We could quickly lower those emissions by electrifying vehicles, but there’s just one hitch: we don’t currently generate enough power.

“If all transportation goes electric, we are effectively doubling demand,” said Matthias Preindl, an EV expert at Columbia Engineering. “And the grid isn’t built to withstand that.”

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Ballistic battery time again. Insurers and fire fighters must be nervous as mass battery-powered travel is supposed to be the future in many countries.
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There have been near daily reports of electric scooters catching fire across India amid record-breaking temperatures, says The Telegraph.

At least four Indians have died since March after their electric scooters caught fire, with record-breaking temperatures caused by climate change now feared to be behind the deadly blazes.

A father and daughter died in the southern state of Tamil Nadu in March, while two men died in two separate incidents in April in the states of Andhra Pradesh and Telangana.

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Image credit: sustainable-bus.com

H/T JohnM
One bus…30 fire fighters. Best wear running shoes and travel light if boarding such a vehicle. This has happened before.
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Dozens of electric buses will be taken off the streets of Paris temporarily “as a precaution” after two of the vehicles caught fire, public transport operator RATP said on Friday. The Local – France reporting.

Following a second blaze on Friday morning, in which no one was hurt, “RATP has taken the decision to suspend use of 149 electric buses” of manufacturer Bollore’s Bluebus 5SE model, the state-owned company said.

The number 71 bus that caught fire in southeast Paris early on Friday released thick clouds of black smoke and a strong smell of burning plastic, according to an AFP journalist on the scene.

“The bus driver immediately evacuated all the passengers. Nobody was hurt,” RATP said, while the city fire service said the blaze was put out by around 30 firefighters.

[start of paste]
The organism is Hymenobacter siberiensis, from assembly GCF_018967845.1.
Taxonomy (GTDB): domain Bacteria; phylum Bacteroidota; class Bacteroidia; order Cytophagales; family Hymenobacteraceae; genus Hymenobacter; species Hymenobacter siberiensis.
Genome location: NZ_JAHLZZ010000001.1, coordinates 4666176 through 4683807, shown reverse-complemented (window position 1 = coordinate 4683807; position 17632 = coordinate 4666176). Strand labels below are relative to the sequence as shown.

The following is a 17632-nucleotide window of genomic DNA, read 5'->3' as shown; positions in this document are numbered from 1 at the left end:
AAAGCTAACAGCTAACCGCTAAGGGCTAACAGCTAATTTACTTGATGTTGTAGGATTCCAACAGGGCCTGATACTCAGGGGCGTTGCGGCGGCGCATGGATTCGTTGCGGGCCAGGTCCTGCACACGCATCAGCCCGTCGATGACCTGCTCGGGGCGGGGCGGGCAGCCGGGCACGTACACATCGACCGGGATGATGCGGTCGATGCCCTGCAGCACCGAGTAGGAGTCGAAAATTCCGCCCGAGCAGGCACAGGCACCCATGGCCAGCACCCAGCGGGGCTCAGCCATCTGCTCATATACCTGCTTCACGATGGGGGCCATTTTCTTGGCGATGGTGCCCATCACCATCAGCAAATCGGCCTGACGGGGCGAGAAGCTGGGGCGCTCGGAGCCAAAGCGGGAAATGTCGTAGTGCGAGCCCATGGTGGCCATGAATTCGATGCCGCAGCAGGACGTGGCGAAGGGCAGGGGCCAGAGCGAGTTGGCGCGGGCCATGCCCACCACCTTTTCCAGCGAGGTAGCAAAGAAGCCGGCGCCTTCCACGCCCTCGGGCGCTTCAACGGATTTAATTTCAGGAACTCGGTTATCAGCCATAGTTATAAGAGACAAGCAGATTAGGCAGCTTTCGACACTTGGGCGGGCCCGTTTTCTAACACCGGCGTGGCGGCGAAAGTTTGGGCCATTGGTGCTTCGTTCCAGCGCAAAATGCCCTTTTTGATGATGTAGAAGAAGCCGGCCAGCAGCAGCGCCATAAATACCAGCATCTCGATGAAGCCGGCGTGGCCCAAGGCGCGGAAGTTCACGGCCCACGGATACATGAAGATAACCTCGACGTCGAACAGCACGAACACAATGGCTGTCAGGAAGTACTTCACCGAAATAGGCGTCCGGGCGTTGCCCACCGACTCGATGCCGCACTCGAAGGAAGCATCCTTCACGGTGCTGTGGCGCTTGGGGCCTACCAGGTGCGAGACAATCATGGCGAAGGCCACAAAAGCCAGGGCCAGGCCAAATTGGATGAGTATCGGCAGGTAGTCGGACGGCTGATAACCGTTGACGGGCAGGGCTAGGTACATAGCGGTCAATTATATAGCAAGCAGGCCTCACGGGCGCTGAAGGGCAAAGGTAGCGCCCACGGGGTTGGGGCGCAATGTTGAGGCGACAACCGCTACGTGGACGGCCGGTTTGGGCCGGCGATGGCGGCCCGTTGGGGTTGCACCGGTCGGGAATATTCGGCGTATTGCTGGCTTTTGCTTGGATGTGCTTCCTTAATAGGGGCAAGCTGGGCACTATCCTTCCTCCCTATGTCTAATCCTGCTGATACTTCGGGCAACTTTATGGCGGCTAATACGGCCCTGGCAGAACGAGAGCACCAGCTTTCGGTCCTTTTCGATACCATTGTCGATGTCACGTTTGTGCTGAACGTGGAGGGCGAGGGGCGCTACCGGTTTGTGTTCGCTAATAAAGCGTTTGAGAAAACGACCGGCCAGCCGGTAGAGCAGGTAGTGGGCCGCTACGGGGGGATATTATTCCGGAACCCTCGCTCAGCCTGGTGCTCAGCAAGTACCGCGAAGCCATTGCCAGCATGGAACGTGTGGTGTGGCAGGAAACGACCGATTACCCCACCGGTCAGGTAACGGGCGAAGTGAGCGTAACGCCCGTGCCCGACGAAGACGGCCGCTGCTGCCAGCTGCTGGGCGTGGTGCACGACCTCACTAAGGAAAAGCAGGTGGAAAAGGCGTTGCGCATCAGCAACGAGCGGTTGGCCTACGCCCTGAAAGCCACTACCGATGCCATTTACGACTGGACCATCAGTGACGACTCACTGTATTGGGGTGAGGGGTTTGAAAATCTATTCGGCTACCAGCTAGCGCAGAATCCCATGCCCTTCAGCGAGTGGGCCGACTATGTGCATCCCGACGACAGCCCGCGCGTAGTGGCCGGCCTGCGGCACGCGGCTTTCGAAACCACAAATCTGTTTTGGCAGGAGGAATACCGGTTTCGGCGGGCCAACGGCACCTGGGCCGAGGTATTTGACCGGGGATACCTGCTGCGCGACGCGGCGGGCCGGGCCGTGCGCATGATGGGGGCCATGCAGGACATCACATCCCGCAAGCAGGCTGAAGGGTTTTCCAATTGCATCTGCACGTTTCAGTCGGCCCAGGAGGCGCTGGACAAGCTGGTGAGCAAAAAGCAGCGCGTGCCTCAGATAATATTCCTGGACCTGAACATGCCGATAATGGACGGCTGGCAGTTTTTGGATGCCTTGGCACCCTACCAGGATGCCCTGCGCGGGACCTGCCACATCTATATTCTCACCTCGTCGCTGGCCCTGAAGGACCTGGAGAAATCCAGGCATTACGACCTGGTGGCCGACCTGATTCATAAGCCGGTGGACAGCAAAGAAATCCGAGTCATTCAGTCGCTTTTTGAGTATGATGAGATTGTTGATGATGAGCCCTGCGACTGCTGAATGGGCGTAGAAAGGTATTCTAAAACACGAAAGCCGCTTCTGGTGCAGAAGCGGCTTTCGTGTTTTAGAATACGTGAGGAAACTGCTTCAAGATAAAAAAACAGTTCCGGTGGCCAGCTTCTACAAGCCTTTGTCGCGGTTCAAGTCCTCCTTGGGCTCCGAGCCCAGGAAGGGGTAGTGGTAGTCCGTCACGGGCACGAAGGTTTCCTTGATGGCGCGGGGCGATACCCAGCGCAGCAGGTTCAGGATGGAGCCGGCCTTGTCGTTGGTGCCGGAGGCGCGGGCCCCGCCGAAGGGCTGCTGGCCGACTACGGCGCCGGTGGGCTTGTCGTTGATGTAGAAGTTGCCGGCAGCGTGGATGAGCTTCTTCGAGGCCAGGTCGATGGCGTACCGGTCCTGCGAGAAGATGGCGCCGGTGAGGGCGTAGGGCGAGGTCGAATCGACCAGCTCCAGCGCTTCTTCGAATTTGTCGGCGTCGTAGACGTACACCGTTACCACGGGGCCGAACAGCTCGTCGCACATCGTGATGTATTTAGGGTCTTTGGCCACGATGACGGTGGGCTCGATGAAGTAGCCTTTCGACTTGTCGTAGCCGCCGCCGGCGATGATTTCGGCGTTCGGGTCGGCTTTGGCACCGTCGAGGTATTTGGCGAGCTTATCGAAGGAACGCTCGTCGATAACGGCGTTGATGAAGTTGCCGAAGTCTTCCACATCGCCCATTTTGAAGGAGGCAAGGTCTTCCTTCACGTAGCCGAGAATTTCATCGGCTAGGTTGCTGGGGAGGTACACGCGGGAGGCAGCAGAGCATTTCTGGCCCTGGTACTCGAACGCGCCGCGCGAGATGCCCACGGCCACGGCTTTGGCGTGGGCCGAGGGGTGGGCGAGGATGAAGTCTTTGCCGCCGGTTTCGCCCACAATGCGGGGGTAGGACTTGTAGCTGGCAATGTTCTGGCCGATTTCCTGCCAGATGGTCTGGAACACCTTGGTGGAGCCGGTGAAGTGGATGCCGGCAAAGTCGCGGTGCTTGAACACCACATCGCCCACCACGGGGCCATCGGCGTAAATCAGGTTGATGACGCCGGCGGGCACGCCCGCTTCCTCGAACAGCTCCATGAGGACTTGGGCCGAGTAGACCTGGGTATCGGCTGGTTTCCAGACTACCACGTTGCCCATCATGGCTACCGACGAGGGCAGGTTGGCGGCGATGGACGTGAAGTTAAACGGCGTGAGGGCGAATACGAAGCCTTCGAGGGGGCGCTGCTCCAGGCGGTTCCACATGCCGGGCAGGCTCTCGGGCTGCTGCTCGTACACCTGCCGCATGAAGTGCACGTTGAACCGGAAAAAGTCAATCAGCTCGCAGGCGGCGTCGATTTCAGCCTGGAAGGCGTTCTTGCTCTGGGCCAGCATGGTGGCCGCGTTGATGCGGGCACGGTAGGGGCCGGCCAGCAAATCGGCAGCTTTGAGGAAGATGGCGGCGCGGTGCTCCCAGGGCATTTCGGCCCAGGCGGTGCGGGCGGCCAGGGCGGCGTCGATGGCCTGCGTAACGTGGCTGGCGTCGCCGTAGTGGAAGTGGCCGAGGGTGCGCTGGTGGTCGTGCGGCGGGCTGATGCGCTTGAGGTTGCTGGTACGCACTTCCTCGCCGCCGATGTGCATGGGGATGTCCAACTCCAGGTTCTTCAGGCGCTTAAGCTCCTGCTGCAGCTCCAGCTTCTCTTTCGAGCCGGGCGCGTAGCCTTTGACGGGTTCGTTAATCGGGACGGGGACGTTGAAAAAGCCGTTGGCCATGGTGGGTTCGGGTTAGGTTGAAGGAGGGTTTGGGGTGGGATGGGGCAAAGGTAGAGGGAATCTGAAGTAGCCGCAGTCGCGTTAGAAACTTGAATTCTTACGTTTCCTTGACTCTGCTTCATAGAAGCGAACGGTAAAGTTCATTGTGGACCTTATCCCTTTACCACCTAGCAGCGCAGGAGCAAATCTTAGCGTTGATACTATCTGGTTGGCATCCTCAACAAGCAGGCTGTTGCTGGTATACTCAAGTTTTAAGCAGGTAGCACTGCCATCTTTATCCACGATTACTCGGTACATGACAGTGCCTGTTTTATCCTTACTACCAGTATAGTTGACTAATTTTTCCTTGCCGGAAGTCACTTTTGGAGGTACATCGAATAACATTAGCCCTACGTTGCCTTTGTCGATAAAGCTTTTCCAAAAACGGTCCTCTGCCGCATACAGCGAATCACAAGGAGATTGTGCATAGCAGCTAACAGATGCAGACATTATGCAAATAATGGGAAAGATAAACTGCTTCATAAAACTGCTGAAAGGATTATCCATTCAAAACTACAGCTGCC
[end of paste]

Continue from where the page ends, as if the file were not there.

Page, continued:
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Tesla Model 3 [image credit: Vauxford @ Wikipedia]


EVs can at least offer accidental entertainment, except to their victims of course. “There’s still plenty of idiots to go around”.
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A new Reddit clip shows a Tesla using the Smart Summon feature at a Cirrus event crash into a small private jet worth millions.

Autopilot didn’t work, says Futurism.

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The availability of new hybrids after 2030 is also thrown into question, as the government puts its foot on the climate obsession accelerator. Sales figures of full EVs will now be part of that policy decision. Basically freedom of choice will end in 2027, well before the government’s latest energy strategy has had much chance to take any effect. This looks over-ambitious in terms of electricity supply, to put it mildly.
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More than half of all new cars sold in the UK must be fully electric by 2028, under detailed government proposals unveiled on Thursday to pave the way for phasing out the sale of traditional petrol and diesel vehicles by the end of the decade, says DUK News.

Ministers want to bring in a China-style sales mandate from 2024, which would force carmakers to increase the proportion of electric cars as a percentage of their sales each year until 2035, when all models must be zero emission.

Under plans unveiled two years ago, the government would ban the sale of new petrol and diesel cars from 2030 but allow some new hybrid models to be sold until 2035.

Specific year-by-year goals disclosed online on Thursday include a 22 per cent mandated all-electric share by manufacturer at the start of the scheme in 2024, rising every year to 52 per cent in 2028 and 80 per cent by 2030.

The Society of Motor Manufacturers and Traders industry body said the new rules “must encourage consumers to purchase not just compel manufacturers to produce.” It renewed its call for manufacturers to be released from the binding targets if not enough electric chargers were installed across the UK.

Last month the Office for Budget Responsibility forecast that 59 per cent of new car sales would be electric by 2027, double the level it forecast in October.

Battery-electric cars accounted for 12 per cent of the new vehicles sold last year but some manufacturers, such as Toyota, currently rely on hybrid systems to lower emissions and have only this year begun selling full electric vehicles. Jaguar Land Rover, Britain’s largest carmaker, only sells one electric model and is not due to release its next electric car until 2024.

Full article here.

BMW i3 electric car plus battery pack [image credit: carmagazine.co.uk]


Unlucky. It’s not just lithium either. Nickel prices are going crazy as supply problems loom. The notion of EVs competing on price with fuel burners any time soon is receding fast, if not dead in the water.
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Soaring lithium prices are threatening energy transition efforts as EV battery makers will be forced to hike the prices for their products by as much as 25 percent, Morgan Stanley has warned.